• the link above will take you to the Hebrew. It is sins of...Here also - sefaria.org/Eichah_Rabbah.4.16?lang=bi – S. Broberg Sep 12 '20 at 3:28
  • Doesn't it strike you odd that it is the prophets being accused of shedding innocent blood? – Ruminator Sep 12 '20 at 11:06
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We should be careful not to confuse two different things.

Eze 18 does define an excellent "jurisprudence" that has been taken up by many western law systems. It defines guilt in standard forensic sense. That is, it defines guilt by what someone has done.

Matt 23 contains Jesus' seven woes against the Jewish leadership. They were already guilty because of many things they had done, even according to the criteria in Eze 18. But then Jesus goes further. He utters a prophecy (note the future tense of the verbs) in Matt 23:34-36 about what would happen, and what they would do to incriminate themselves still further. This was fulfilled in Jesus' crucifixion and the stoning of Stephen (Acts 7), among others.

The passage is interesting because it links what they had already done (the seven woes) with the evil habits they had inherited from the practices of their forebears. Thus, they had not inherited the guilt of their ancestors who murdered prophets, in the forensic sense, but had inherited their practices, disposition and opposition to God's messengers. Jesus' accurate prophecy of their future behavior, reflecting their previous behavior makes them guilty as would be demonstrated when His prophecy was fulfilled.

Jesus' almost palpable anger and sadness is apparently deepened by the their supreme hypocrisy - they condemn those who killed Zechariah but then have committed, and will commit even greater crimes. Hence Jesus' prophecy they they will have all this come upon them because they are worse than their ancestors and will commit greater crimes.

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  • When Cain killed Abel, rather than killing Cain per Lex Talis, he put a mark on him to prevent Abel from being avenged. God says "vengeance is mine [to execute], I will repay". Is it possible that he literally took it out on the final generation of the Jerusalem temple based theocracy? It sounds like par for the course of Jewish experience to be everybody's scapegoats! It isn't funny, of course, but it certainly sounds like that's what he is saying, not just some influence and bad examples. But I don't really know. I don't easily accept non-literal interpretations. Will sleep on it. Thanks, D. – Ruminator Sep 10 '20 at 12:16
  • @Ruminator - I agree - I do not like spiritualised interpretations either. Essentially, what Jesus is saying here is that the current (1st cent) generation of Jewish leaders were just as bad if not worse that those of many generations earlier. They would have to bear the consequences of their own sin, just as the ancients did, but the current generation would be worse because they have not learned from them. – Dottard Sep 11 '20 at 12:08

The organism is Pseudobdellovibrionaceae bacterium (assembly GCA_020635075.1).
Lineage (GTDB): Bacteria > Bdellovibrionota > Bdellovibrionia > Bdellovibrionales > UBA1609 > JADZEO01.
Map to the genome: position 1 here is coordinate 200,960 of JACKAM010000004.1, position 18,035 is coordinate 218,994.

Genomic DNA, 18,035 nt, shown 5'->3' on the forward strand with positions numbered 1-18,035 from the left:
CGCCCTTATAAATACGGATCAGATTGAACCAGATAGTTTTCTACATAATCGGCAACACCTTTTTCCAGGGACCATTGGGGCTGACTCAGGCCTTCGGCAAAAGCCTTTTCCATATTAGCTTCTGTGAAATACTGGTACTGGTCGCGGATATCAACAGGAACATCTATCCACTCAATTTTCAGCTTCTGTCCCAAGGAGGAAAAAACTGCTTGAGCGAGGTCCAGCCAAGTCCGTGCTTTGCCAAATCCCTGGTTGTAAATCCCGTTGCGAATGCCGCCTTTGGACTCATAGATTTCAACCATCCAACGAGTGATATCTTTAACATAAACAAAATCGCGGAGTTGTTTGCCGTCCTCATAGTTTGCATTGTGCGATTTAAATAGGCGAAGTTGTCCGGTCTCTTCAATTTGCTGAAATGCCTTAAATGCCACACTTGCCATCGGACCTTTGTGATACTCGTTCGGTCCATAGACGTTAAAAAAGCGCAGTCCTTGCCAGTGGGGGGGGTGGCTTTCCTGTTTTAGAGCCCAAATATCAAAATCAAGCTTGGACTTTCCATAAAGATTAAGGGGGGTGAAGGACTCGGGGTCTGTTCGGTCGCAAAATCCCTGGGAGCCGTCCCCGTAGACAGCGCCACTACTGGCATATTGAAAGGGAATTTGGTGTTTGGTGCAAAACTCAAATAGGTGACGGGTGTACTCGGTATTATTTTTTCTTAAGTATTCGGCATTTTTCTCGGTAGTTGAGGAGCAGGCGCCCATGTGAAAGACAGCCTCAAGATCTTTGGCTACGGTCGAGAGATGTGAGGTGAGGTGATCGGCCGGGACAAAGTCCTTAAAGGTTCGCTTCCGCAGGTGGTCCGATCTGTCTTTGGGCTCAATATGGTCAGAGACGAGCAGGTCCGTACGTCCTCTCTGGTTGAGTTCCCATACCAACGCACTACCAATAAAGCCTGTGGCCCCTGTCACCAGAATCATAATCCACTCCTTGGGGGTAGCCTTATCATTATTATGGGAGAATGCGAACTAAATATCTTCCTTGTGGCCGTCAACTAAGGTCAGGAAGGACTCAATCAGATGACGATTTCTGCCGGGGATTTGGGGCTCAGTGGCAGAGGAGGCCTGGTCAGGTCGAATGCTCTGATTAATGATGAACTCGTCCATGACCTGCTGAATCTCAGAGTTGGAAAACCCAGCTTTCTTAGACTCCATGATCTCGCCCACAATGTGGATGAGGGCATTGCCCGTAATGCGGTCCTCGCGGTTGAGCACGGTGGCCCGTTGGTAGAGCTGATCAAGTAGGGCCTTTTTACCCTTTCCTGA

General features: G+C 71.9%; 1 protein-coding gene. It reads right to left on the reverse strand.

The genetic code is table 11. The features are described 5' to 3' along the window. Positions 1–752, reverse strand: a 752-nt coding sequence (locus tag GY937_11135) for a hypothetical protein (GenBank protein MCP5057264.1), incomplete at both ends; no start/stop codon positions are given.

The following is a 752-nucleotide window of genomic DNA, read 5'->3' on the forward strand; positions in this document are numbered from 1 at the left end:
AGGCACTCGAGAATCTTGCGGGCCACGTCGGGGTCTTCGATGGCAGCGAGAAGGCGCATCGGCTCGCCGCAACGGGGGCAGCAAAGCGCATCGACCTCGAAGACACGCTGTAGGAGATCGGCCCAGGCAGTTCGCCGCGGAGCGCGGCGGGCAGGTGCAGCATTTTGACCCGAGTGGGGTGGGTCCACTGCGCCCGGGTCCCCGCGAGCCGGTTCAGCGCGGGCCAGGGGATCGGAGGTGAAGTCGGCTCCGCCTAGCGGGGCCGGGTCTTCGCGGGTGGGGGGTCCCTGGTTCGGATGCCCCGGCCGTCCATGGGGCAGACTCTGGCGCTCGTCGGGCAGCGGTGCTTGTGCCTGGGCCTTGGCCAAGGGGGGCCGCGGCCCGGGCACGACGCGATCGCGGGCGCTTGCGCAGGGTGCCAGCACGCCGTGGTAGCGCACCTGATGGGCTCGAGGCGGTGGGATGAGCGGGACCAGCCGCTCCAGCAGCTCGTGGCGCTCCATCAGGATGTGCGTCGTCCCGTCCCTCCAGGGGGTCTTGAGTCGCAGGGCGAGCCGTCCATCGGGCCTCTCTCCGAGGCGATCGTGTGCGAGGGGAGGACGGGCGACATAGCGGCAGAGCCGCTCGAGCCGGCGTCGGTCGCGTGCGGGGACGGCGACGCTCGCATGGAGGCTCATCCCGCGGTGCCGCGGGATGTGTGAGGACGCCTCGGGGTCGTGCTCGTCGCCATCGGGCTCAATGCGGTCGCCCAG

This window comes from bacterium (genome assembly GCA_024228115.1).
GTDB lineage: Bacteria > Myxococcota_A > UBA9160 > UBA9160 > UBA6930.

• Could be. Right now I'm resonating with S Broberg's view combined with your comment that this is something specific to the Messianic age (the first century). Please see a similar question here: hermeneutics.stackexchange.com/questions/33164/… and the accepted answer: hermeneutics.stackexchange.com/a/34598/20832 Someone also mentioned that this was a national judgment. It is something to consider; I haven't settled that question yet. It seems to be the exception that proves the rule kind of thing. – Ruminator Sep 11 '20 at 12:14
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  • If a man commits a crime, and the police start arresting all his friends and family for no discernible reason, other than being his acquaintances, then, needless to say, unless they know something we don't, this looks like a gross miscarriage of justice.

  • But if a man commits a crime, and various individuals from among his friends or family either assist or support him, then, at the very least, they are tried as accomplices; let alone if, guided or inspired by his actions, they were to start actively committing serious offenses of their own: then their punishment would be even greater. It's only reasonable that, if they act like a pack, they should be tried accordingly, as a unified whole, rather than as unrelated acts of otherwise disparate individuals, with no meaningful connection to each other whatsoever.

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    Scripture exhibits both aforementioned patterns, depending on circumstance; thus, for instance, Sodom and Gomorrah partake of communal punishment for communal sins, whereas Ruth, the Moabite, receives individual blessings for individual merits, setting her apart from the rest of her tribe. – Lucian Sep 9 '20 at 15:07
  • I think I follow the logic (kind of reminds me of the scene with the priest in Three Billboards Outside Ebbs Montana) but I don't think I see it being presented that way in the text. But thanks for the input, Lucian. – Ruminator Sep 10 '20 at 0:23
  • @Ruminator: Which one of the two, and why not ? See also Acts 8:1-3, 22:4, 22:20, wherein, instead of distancing himself from the sinful behavior of others, Saul at first merely affirms and supports it morally, without physically participating in it, but then, later on, goes on to do just that. – Lucian Sep 10 '20 at 0:36
  • I'll put it in the stew for now. Thanks Lucian. – Ruminator Sep 10 '20 at 0:38